23. Hi All, Finally, I managed to complete the first model for this whole year. Somehow finding time for hobby was especially complex. Hopefully I will now gain some speed and would be up to my building plans next year And it looks like there has been a lack of T-birds recently on this forum so here is another one! This time it’s Canadair CT-133 Silver Star in its earliest version of RCAF markings. Model is built from Sword kit combined with excellent Leading Edge decals. Sword kit requires some effort to allow for clean assembly. The worst thing in Sword’s kit is the canopy. Front screen does not match in shape and width to the main part. So you can either model canopy open or look for a replacement. In my case, my brother helped me with vacuum pressed canopies that he did earlier for his Sword’s F-94 (it has same issue). Some extensive sanding and dry-fitting was required to make sure canopy sits right on the fuselage. Other changes: lower parts of intakes were cut from large lower wings/fuselage part and attached to each of fuselage sides for easier clean up of seams inside of intakes exhaust tube was replaced with a circular one added pitot tube in front of nose gear and fuel discharge tube on the aft starboard beneath the stabilizer sanded fuel tank fillers from outer sides and cut them through in inner sides of fuel tanks Also some mods were required to convert later service period T-33 into an earlier CT-133: equipment cooling vents in front of the canopy were sanded off as these were added later in T-33 life removed 4 of 6 gun port covers (Canadair CT-133’s had actually only two guns!) and drilled out 2 remaining gun ports drilled starter exhaust on the aft port side, removed US-version exhausts repainted some cockpit PE in black Otherwise Sword’s kit is pretty decent for a short run kit. As a benefit, Sword supplies resin gear bays, ejection seats and painted PE fret for cockpit and for some external bits. Resin wheels were the only purchased aftermarket. On to more photoes: And some family shots. First, with its British cousin that was also a very successful conversion of an early jet fighter into a T-bird: and second is my full collection of jets with centrifugal compressor engines - could not stand making a collective shot of fatty (or not that fatty) buddies Thanks for looking! Merry Christmas and Happy New Year to everyone! Dennis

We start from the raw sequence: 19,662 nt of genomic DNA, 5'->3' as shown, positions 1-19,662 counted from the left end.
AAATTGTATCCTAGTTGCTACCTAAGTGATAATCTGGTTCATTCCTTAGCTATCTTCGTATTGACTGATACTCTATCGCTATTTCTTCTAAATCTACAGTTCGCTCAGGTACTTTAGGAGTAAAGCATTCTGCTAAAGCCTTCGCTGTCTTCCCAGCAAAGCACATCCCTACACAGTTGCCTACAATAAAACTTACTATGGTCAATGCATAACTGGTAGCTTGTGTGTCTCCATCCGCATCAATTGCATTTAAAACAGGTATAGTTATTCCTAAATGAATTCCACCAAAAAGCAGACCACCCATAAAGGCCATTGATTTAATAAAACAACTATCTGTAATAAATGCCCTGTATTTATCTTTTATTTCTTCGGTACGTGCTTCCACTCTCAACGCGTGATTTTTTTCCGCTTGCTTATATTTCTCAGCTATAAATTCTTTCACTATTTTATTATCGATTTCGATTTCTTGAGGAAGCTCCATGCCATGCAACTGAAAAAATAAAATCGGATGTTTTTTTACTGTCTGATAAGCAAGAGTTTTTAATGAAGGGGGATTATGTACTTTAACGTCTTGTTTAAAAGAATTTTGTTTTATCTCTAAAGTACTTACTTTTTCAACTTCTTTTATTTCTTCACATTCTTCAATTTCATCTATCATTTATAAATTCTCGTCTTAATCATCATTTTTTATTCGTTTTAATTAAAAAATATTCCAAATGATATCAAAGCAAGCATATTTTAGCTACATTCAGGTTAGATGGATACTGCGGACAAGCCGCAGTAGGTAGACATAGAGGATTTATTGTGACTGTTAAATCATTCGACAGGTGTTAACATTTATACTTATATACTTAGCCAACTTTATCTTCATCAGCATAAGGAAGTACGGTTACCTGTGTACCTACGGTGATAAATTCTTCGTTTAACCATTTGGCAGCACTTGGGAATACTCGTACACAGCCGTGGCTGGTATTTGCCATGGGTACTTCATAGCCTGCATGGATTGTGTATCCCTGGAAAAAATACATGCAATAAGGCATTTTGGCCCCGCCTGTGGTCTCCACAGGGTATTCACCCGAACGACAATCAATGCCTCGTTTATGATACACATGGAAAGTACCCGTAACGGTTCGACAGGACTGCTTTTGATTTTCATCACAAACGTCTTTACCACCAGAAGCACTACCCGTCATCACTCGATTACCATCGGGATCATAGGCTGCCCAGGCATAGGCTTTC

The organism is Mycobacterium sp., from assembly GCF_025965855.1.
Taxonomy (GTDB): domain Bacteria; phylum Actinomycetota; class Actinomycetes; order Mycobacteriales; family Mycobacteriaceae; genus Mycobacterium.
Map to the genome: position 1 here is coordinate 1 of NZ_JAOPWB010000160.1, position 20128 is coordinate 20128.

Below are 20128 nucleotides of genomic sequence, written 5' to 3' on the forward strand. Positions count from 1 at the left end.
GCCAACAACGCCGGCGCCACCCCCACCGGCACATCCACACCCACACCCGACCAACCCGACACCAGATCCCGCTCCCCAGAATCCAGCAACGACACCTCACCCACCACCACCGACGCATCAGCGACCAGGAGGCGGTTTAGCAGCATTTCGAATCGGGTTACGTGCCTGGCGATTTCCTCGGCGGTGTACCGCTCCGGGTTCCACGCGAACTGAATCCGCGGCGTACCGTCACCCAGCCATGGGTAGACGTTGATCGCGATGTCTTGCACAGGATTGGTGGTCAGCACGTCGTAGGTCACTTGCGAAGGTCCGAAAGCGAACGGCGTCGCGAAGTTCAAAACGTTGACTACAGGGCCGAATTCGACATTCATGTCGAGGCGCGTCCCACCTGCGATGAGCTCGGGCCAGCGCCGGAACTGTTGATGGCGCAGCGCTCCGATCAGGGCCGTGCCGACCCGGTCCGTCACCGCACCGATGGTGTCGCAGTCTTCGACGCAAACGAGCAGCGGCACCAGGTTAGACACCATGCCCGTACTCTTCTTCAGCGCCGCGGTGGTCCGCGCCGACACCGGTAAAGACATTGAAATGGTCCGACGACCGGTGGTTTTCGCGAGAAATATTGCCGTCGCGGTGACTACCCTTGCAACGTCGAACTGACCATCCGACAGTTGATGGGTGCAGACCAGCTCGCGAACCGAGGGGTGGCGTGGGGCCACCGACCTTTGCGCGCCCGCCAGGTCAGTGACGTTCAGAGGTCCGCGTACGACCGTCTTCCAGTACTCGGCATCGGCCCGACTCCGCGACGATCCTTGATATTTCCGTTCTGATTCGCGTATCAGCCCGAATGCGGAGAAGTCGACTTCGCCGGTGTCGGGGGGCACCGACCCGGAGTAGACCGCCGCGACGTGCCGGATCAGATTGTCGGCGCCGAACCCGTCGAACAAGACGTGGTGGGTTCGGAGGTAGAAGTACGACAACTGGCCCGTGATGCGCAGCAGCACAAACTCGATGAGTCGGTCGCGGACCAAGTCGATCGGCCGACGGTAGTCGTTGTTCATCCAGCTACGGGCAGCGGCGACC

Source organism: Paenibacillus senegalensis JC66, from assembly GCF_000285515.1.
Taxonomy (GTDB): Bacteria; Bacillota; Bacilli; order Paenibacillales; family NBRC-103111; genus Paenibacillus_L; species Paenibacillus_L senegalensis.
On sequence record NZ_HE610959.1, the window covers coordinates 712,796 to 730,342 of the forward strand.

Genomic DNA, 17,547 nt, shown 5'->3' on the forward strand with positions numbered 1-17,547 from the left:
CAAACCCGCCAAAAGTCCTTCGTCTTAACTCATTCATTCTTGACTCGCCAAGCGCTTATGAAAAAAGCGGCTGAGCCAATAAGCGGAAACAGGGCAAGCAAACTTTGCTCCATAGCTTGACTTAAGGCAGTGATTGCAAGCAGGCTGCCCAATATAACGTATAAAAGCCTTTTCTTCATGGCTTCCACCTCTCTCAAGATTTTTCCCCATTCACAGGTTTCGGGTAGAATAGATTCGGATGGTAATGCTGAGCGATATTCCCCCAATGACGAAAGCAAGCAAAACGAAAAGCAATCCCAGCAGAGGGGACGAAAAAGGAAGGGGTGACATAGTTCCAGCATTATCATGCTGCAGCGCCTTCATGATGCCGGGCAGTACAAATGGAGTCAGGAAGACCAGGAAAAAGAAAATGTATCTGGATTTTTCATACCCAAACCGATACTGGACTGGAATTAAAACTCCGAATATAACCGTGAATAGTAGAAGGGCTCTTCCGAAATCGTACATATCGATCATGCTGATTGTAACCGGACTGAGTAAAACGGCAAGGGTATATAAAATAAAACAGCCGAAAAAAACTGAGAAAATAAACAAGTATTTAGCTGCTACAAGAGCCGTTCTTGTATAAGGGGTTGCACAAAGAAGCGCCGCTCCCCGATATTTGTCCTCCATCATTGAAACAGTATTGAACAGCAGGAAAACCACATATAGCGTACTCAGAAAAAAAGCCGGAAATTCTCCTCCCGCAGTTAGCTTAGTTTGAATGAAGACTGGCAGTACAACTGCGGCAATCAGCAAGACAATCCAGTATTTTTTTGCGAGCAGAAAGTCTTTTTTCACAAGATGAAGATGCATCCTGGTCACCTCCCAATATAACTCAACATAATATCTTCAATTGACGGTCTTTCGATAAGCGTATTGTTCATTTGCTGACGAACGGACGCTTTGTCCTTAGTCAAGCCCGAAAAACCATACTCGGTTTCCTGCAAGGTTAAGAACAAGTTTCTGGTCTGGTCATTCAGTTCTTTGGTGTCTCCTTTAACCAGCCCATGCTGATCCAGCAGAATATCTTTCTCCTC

24. The NT-33A, USAF s/n 51-4120, was a variable stability in-flight simulator. It was owned by the Air Force Flight Dynamics Laboratory and, later, the Air Force Research Laboratory. The aircraft was maintained and operated by Calspan Corporation of Buffalo New York, under contract to the USAF. This T-33A was modified in the late 1950s for flight controls investigations and simulating the flight characteristics of other aircraft designs. Schedule permitting, the aircraft was sometimes made available for contractor or foreign government evaluations, usually to correct anomalies found in new aircraft designs. The aircraft was also used by both the USAF and US Navy test pilot schools as part of their flight controls evaluation curriculum. This is where I first encountered the jet. The F-94B nose houses computer units interfaced to the aircraft flight controls. The rear cockpit is modified with banks of controls to change the coefficients and variables of the flight control equations, thereby changing how the aircraft responds to control inputs. The Calspan safety pilot would occupy the rear seat while the research pilot or student would fly the aircraft from the front. The safety pilot could take control of the aircraft at any time using the basic T-33 flight controls. or if specified flight conditions were exceeded, usually yaw/pitch rates or Gs, the system would automatically kick off the variable stability control laws and revert to T-33 flight control operation. The aircraft has changed some over the years. During the 1960s, the aircraft tip tanks were modified to have the aft portion of the tanks act as clam shell speed brakes. This modification was later removed. In the late 60s/early 70s, the F-94 acquired rows of vents on each side to facilitate cooling as more computing power was added to the variable stability system. My TPS class team project was to investigate changing the roll axis of the aircraft through flight control changes and its effects on maneuverability. Most of the tests involved evaluating the ability to handle various target tracking scenarios. Lots of piccies… Ready for brake release... Returning to Eddie's Air Patch... A long pass down the Edwards Tower Fly-By Line... Nose-on view... Computers circa 1978... Some of the variable stability input controls in the rear cockpit Side-stick controller in the front cockpit. There's a center control stick as well. Nose detail in 1988 The stickers on the nose are from left to right, top to bottom: Swedish flight test center, IAI Kfir C2, NASA, USAF Test Pilot School, US Navy Test Pilot School, unidentified, SAAB JAS 39. The first and last are interesting in that the aircraft took part in flight controls development of the Gripen, yet in the following year, the Gripen would have the first of two mishaps attributed to Pilot Induced Oscillation (PIO) caused by flight control software issues. After the 1989 mishap, the NT-33A was again being used to investigate the cause and possible corrections to eliminate the PIO situation. The NT-33A was retired and put on display in the National Museum of the USAF in 1997 after many years of being the oldest aircraft in the USAF active inventory. When it went to the museum, it retained the dummy refueling probe used in one of its last research projects and remains there on display... Thanks for looking, Sven